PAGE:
The Chamber (LELR 561) held that the use of covert surveillance could not be justified. Firstly, its scope was too broad covering as it did all working hours and secondly, the employer’s rights could have been secured by informing employees in advance, even in a general manner, that video surveillance was being installed. There had not, however, been a violation of Article 6. Spain applied for the case to be referred to the Grand Chamber.

Decision of the Grand Chamber of the ECrtHR

In relation to the Article 8 rights, the Grand Chamber observed that the employment courts had not taken into account the employer’s failure to provide the employees with prior notice of the covert surveillance (as required by Spanish domestic law) but that “only an overriding requirement relating to the protection of significant public or private interests could justify the lack of prior information”. 

In this case the Court distinguished between the levels of privacy an employee could expect in private places such as toilets or cloakrooms, and places that were visible or accessible to colleagues or the general public as compared to the applicants working in an area open to the public. Taking this together with the legitimate reasons for installing the covert cameras, namely the suspicion of theft based on significant losses to the employer, and the legitimate interest in discovering who was responsible, the Court held that interference with the employees’ privacy was proportionate. This was particularly the case given that the surveillance had only lasted 10 days and a restricted number of people had viewed the recordings.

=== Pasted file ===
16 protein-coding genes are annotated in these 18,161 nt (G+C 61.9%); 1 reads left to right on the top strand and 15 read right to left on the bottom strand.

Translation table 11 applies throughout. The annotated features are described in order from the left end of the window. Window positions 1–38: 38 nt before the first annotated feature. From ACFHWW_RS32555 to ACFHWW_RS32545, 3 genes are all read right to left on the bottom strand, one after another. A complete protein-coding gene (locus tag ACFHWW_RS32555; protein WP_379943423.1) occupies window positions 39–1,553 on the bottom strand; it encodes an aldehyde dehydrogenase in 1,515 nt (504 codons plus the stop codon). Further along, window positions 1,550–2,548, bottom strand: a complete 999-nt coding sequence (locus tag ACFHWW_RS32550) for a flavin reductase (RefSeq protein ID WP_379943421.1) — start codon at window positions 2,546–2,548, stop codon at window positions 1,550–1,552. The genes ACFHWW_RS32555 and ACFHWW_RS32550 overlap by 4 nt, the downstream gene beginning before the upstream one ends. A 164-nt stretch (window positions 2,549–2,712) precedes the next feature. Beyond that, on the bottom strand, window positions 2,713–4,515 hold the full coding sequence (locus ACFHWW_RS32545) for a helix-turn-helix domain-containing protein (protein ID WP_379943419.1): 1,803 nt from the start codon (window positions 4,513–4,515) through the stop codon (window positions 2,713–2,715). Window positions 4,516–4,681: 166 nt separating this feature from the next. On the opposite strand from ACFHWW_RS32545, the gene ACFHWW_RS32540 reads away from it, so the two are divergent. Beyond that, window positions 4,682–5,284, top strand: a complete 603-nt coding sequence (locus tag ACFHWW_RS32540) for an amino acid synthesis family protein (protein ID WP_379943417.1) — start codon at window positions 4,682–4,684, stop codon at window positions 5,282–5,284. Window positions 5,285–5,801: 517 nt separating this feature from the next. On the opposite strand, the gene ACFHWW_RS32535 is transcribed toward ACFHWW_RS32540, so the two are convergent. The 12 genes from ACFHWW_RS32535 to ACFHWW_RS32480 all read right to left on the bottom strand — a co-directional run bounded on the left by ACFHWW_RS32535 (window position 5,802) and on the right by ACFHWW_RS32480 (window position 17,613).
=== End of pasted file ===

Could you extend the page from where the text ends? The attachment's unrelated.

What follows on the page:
Although the consequences had been serious in that the applicants had lost their jobs, the Grand Chamber agreed with the lower courts that the videos had not been used for any purpose other than to trace those responsible for the losses and that there was no other measure that the company could have employed to pursue its legitimate aim of discovering who was responsible for the stock losses. A majority of the Grand Chamber concluded, therefore, that there had not been a violation of the employees’ Article 8 right to private life.

As regards Article 6, a majority of the Grand Chamber held that the use of the covert surveillance did not undermine the fairness of the proceedings bearing in mind that the applicants were able to challenge the authenticity of the recordings before the Spanish court and that other evidence was taken into account including the applicants’ statements and the experts’ report comparing the images recorded by the video surveillance and the till receipts.


Employers should note that the Grand Chamber accepted that a slight suspicion of wrongdoing by an employee could not justify the installation of covert video-surveillance by an employer. Employers should therefore be wary of relying on covert surveillance without considering a less intrusive alternative.